Can Development Kill Tourism

I’ve now visited Amantani Island, on Peru’s side of Lake Titicaca, on five different occasions.  My first visit was nearly a year ago, but as I stand here today on the island I am staggered by the changes that have taken place.  The first time I visited, most of the houses we’re fairly basic; they were constructed with open face mud brick.  The second levels of the houses were mostly held together by creaking planks of plywood, and the rooms were floored with the same basic plywood.  Today as I step into the house where I will be staying for the night and look around to see the concrete deck and the properly tiled bathroom complete with a urinal, I realize that things are changing, and they are changing quickly.

As a guest of honour to the island this time I was invited to stay at the house of the president of tourism.  As we sat down to bowls of traditional potato and quinoa soup he systematically laid out the ideas he had on how he plans on making life on the island more comfortable for visiting tourists.  They’ve put in good windows, locks on the doors, proper mattresses, gas powered heat, and he’s even in the process of putting up a satellite dish so that visitors can watch the World Cup in June.  I really didn’t have the heart to tell him that tourists are spending the night on the island because they are looking for comfort, they are spending the night on the island to try to gain an appreciation for how they live.  I think that must be a concept that would be hard for them to understand.  And it got me thinking, is it possible that this island develops because of tourism; and as a result the development tourism could collapse?  It seems that the island has found itself holding tightly to the double edged sword of tourism, and they have no idea.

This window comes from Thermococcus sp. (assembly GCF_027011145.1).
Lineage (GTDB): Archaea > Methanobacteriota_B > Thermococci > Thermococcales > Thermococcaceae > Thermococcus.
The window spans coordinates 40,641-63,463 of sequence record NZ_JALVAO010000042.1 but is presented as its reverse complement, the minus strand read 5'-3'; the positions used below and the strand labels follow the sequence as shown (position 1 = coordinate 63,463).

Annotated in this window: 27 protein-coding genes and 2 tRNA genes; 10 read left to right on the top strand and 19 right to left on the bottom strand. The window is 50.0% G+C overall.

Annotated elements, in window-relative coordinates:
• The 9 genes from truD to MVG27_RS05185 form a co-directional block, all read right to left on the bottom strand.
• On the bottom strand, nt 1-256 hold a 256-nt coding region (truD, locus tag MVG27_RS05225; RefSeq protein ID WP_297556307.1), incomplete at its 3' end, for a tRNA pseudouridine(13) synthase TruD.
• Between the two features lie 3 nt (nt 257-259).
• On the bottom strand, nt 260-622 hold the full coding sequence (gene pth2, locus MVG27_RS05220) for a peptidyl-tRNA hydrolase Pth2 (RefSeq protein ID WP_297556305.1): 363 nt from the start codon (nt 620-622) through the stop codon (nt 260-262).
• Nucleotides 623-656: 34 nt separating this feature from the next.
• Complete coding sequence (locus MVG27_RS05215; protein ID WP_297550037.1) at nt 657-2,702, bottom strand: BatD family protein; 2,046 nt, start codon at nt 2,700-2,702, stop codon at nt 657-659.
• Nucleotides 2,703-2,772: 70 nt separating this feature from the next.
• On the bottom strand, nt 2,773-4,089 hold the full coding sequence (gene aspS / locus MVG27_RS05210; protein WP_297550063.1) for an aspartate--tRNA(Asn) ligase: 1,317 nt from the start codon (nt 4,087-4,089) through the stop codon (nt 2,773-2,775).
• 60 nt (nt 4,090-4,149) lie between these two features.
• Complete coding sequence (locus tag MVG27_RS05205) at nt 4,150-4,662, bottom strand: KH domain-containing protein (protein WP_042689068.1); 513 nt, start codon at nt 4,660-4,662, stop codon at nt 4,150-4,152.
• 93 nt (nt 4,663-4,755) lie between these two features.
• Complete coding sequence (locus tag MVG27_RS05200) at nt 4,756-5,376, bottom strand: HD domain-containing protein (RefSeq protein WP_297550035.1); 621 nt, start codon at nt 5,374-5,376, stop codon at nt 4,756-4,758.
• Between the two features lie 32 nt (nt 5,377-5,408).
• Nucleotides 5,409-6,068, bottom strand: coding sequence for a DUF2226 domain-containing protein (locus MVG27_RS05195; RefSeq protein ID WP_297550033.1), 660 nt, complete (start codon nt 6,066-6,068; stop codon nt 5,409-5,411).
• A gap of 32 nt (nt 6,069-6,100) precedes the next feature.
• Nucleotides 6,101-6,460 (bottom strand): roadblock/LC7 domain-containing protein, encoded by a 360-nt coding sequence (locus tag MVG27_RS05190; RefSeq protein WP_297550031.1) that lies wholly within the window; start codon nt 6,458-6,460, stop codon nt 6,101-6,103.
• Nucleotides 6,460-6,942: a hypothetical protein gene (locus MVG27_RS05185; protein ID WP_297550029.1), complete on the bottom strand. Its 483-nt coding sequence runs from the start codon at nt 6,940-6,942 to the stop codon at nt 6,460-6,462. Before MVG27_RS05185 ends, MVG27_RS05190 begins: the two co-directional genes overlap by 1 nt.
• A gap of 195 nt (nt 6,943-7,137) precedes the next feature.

People from the “developed” world love visiting “under-developed” communities from Mongolia to Malawi.  People love seeing the strong cultures, the means of survival, and, I believe, that many people love seeing how people can live with very little in terms of material goods.  It really is a bit of a sad, maybe even embarrassing thought, if you think about it.  People claim they visit poor districts to gain a better appreciation for what they themselves have, but it leaves me at times wondering if it’s more of a means of re-stating their socio-economic pride; some have even argued that this type of tourism acts in a way as neo-colonialism.

As I sat and watched a man making a modern looking kitchen cabinet on his high powered band-saw, I started to worry.  How many people in the world do cultural family home stays in modern houses?  If they develop people will only start to search for another, less developed, community to stay in, right?  Could something that has been so powerful in helping maintain their culture begin to start driving their culture into the ground?  But who are we to tell people that they shouldn’t develop, even if it could be for their economic benefit?  From here, I will leave this article open for comments… because I have no answers and would love to hear opinions.  I want to hear about your experiences in similar situations as well.


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